That’s right, unlike Homecoming VR, Far From Home VR actually features an open world for you to swing through, complete with collectibles, time trials, and combat challenges. This is where Far From Home VR truly shines. I got to live out my childhood dream of being Spider-Man, and I had the biggest smile on my face the entire time I was airborne. The city is pretty up close, with close by buildings featuring nice reflections and the streets below being populated with citizens and cars, but distant buildings have flat textures of a single color, usually gray, which can be immersion-breaking if you look too hard. Of course, the game fares much better visually on PC, but it’s perfectly playable on PlayStation VR. Thankfully, you won’t pay much attention to the distance anyway, because Far From Home VR does it’s best to keep you in the action at all times.
The swinging itself isn’t as complex as it could be, but considering this is a free experience, a deep swinging system wasn’t to be expected. Still, there’s a lot to it and it definitely takes some time to master. Rather than swinging like a pendulum, you pull yourself toward wherever your webs attach to. You can still get a swing going, but you’re not going to be diving down and getting huge air on the upswing like in other Spider-Man games. Still, this neutered movement system suits VR well. A super intense physics-based swinging system would cause many users to lose their lunch, and even though it’s watered down, there’s still a lot of enjoyment to be had with Far From Home VR‘s swinging. Not only can you swing, but you can also climb and run along the sides of buildings. Chaining these with swings made for some really satisfying movement combos, and leaping from rooftop to rooftop was a great source of enjoyment while hunting for hidden collectibles.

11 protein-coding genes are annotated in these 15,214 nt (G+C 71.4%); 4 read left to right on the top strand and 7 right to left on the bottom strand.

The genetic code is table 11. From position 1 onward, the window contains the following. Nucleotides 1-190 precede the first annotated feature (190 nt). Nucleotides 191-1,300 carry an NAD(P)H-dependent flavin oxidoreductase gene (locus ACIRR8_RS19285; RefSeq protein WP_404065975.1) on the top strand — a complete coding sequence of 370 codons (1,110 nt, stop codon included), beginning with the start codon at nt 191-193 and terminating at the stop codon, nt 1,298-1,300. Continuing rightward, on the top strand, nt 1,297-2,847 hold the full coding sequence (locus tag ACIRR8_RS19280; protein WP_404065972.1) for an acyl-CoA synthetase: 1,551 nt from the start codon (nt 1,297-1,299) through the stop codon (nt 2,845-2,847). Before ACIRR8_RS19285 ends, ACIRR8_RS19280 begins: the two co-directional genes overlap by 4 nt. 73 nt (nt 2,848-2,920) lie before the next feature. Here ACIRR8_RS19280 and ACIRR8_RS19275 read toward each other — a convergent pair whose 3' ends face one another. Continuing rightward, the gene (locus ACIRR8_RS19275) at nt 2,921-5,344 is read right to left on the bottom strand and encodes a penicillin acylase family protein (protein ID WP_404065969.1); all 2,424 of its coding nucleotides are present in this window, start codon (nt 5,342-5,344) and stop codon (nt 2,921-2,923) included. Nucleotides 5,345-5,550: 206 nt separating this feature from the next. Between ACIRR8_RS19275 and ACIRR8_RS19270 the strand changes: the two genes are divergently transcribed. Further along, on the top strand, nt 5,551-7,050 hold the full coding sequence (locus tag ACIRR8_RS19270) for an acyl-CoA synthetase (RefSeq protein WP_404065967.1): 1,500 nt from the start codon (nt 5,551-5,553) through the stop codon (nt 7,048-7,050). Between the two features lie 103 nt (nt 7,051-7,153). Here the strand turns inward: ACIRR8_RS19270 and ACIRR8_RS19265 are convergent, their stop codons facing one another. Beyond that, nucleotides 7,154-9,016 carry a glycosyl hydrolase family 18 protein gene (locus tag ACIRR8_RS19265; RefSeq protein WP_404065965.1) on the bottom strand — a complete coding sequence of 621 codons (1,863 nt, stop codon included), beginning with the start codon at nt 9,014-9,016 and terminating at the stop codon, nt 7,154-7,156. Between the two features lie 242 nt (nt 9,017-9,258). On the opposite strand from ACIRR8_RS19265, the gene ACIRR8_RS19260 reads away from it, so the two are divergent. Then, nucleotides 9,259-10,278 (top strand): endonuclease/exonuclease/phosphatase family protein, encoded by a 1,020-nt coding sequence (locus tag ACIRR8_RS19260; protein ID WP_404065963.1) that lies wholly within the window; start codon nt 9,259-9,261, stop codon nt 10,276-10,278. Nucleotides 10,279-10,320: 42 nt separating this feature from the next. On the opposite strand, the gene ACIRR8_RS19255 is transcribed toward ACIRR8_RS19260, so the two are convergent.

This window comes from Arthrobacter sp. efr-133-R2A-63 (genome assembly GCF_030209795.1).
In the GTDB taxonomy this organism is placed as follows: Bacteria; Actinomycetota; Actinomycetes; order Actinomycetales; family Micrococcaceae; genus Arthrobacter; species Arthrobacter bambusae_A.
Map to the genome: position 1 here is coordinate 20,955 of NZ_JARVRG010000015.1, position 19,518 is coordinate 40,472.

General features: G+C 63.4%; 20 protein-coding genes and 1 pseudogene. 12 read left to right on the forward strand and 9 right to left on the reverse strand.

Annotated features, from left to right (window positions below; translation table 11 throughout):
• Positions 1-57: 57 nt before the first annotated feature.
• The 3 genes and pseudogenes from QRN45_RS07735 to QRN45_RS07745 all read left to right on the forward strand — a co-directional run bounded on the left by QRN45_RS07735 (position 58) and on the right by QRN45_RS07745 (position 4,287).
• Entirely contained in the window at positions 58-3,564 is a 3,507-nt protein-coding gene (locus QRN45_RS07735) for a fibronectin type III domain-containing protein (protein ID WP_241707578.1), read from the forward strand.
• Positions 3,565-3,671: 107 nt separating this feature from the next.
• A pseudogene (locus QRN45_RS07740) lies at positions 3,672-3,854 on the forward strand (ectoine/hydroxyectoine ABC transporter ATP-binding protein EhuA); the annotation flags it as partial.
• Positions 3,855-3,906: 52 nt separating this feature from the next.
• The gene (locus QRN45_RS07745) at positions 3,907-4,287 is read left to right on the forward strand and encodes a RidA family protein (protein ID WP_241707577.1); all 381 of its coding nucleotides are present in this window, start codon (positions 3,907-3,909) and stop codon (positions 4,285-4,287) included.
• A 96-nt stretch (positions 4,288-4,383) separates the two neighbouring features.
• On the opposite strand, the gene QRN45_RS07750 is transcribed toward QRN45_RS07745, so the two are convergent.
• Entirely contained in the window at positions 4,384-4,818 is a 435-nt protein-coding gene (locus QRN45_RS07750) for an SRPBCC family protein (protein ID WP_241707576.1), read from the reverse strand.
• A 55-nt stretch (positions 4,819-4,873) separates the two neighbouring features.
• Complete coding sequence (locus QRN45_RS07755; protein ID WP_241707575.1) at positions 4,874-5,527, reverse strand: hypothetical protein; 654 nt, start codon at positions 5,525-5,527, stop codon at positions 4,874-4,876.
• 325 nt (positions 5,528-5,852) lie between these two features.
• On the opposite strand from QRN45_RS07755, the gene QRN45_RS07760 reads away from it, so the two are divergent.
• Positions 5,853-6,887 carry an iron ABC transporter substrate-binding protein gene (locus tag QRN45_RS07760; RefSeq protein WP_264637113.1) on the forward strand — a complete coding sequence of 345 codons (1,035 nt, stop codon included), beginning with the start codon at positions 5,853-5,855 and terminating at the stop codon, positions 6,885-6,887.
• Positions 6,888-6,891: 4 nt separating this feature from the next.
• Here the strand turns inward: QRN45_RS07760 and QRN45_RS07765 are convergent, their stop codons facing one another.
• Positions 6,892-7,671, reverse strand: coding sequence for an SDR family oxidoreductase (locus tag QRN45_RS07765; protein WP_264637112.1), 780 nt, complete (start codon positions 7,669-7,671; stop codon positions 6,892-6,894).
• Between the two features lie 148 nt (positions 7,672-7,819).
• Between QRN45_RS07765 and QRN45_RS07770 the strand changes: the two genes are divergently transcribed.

Combat is the weakest aspect of Far From Home VR simply due to how braindead it is. As I mentioned before, you just sort of barrage flying robots with webs until they explode. There’s hardly any skill involved with small-scale encounters, but when swarmed by a large group of drones, avoiding their shots becomes a challenge. Getting hit will disable web usage on one of your hands, so you really need to jump and swing around to maintain your abilities, otherwise you’re out of luck. Luckily, combat challenges spread throughout the city provided plenty of enemies to tackle at once, keeping the combat from getting too boring.